I wasn’t going to write another blog until we had got well into March, but the past week has been breathtaking. Blizzards, ice and Storm Emma, racing across the country from East to West, disrupting daily lives and reminding us all about climate change and the increasing extremes of weather to which we’re slowly becoming exposed.
Wednesday 28 – Kent had already received plenty of snow when our share arrived as I began work in the studio on Wednesday morning. Within a couple of hours the hamlet was transformed into a world of white.
Despite the blizzard warnings I had to get out and take a look for myself. I wasn’t disappointed. I walked along the old river bed at the bottom of our hill, disturbing pairs of Oyster Catchers who had come to shelter on the still-flowing stream. The gorse and hawthorns lining the way were weighed down by layers of snow – the freezing wind transforming everything into a Narnia-landscape.
Thursday 1st March – After another extremely cold wind-shrieking night the world seemed calm in the morning, and I thought it was worth going out again, for a short walk around Bartinney. The hill was blocked with snow, and the bridle paths were heavy going (they’re rough at the best of times), being covered with a deep layer of snow that hid all obstacles.
The walk stretched out as I explored different paths, taking more photos, and eventually coming back round to the Sancreed road, which was fairly passable, unlike the roads where we are.
I took photographs of the snowdrifts on the hill, and watched our neighbours surfing down the hill. The fun way to travel when you don’t have a sleigh!
Friday was a miserable day – the snow on the roads had thawed overnight, but the air was freezing, leaving a thick layer of clear ice on the road outside. I stayed indoors.
The thaw continued, and Saturday was fairly bright. I went into Penzance for shopping, and it felt strangely exhilarating, after days of silence and slowness and cold, to be driving along: to be moving at speed.
The sea front at Newlyn was littered with pebbles and torn-up seaweed and Kelp. Foraging gulls rose protesting from the piles of uprooted material laying on the path and grassy areas as walkers disturbed them. Still very cold, I realized, even though I was walking briskly, and I dipped into the gallery to check out the new exhibition, Hummadruz, and get a coffee!
Hummadruz is an exhibition that brings together the magical elements of Cornwall’s present and past. Paintings and prints by Ithell Colquhon, who I discovered a few years ago, not realising at the time, her deep connection with this part of Cornwall. Magical talismans, performance, geology and pre-history, ritualistic objects and digital spells… it’s a corrective to the busy and pragmatic tourism that is so essential to the life of this part of Cornwall.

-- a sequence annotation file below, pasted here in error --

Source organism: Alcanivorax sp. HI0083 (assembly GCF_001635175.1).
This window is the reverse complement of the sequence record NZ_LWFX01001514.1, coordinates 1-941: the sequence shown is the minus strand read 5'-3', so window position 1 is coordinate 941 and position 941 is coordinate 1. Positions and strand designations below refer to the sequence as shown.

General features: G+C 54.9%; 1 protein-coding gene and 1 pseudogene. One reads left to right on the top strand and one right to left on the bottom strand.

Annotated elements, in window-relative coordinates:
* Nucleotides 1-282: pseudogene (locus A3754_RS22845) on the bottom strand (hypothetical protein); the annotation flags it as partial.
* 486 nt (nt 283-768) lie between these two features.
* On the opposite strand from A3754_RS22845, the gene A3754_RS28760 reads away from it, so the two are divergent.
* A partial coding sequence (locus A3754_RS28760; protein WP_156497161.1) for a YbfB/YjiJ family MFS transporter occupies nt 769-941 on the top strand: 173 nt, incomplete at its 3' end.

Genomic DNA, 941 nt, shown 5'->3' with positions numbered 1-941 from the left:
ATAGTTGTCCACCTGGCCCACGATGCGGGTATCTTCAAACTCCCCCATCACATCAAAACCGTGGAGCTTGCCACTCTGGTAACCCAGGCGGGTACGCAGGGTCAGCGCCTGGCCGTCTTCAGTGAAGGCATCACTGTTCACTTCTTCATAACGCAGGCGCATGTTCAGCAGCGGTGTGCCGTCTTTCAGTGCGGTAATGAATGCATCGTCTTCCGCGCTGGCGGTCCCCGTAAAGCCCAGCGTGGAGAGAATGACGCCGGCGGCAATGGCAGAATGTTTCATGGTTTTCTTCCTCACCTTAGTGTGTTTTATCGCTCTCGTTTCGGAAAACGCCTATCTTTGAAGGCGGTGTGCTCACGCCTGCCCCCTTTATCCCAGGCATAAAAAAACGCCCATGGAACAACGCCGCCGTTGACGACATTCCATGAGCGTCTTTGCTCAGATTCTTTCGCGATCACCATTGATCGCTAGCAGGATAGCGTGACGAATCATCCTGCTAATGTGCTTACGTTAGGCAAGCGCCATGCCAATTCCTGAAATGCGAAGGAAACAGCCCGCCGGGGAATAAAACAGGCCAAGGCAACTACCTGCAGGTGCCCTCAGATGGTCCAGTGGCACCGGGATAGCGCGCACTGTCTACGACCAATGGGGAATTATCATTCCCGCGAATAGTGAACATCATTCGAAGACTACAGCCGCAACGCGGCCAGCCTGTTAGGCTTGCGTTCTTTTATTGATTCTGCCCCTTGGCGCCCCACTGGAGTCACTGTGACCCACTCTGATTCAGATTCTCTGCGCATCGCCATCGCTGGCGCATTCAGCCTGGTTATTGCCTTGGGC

Coming in to the gallery from the cold stone-littered paths, with seaweed hanging from fence rails, the exhibition seemed like a natural extension of my thoughts.
Later – I had to walk again, this time to one of my favourite places, the place where Spring always comes early. I parked at the top of the valley and walked to the cove, noting the light, the birdsong, the absence of snow, except for little patches here and there, tucked under a wall, or a hedge. The river was in full spate, but it had a different quality – it leaped and sparkled; where it dropped at each granite step, it seemed to be fighting its way up again, playfully, rather than rushing in a torrent to the cove. The sea, as it came into view, was luminous. But it was cold at the cove, there were thin sheets of ice on the rock pools, and lowering clouds.
Unexpectedly, as I walked back up the valley, the sun came out, and transformed the whole place into Spring. There are old hawthorns and willows lining the banks of the river, and in that golden light they glow with wonderful colours: purples, green-greys, bright greens. The birds were singing: I saw a bullfinch, chaffinchs, robins, tits…
I walked round to the reed pond, which is an old reservoir that held the water that ran the big wheel for the mine. Sat there for a while, amazed at the colour, and the difference between this day, and Wednesday. It didn’t seem possible.
Sunday – Pete took a day off, and we walked again. This time from Botallack to Pendeen Light. We were well dressed for the cold, and luckily for rain, because at the lighthouse the weather closed in around us, and lashed with rain. We made our way back to Geevor for a pasty (well-earned, we thought) and waited out an increasingly wet afternoon.
Sometimes we talk about our move here, and question ourselves. We’ve moved away from our family, and miss them, and our old friends, but what would life have been like had we stayed in Kent? We will always have these questions, and they’re unanswerable. But there is a variety and a life to this landscape that wasn’t available to us before, and it’s something we can share and communicate.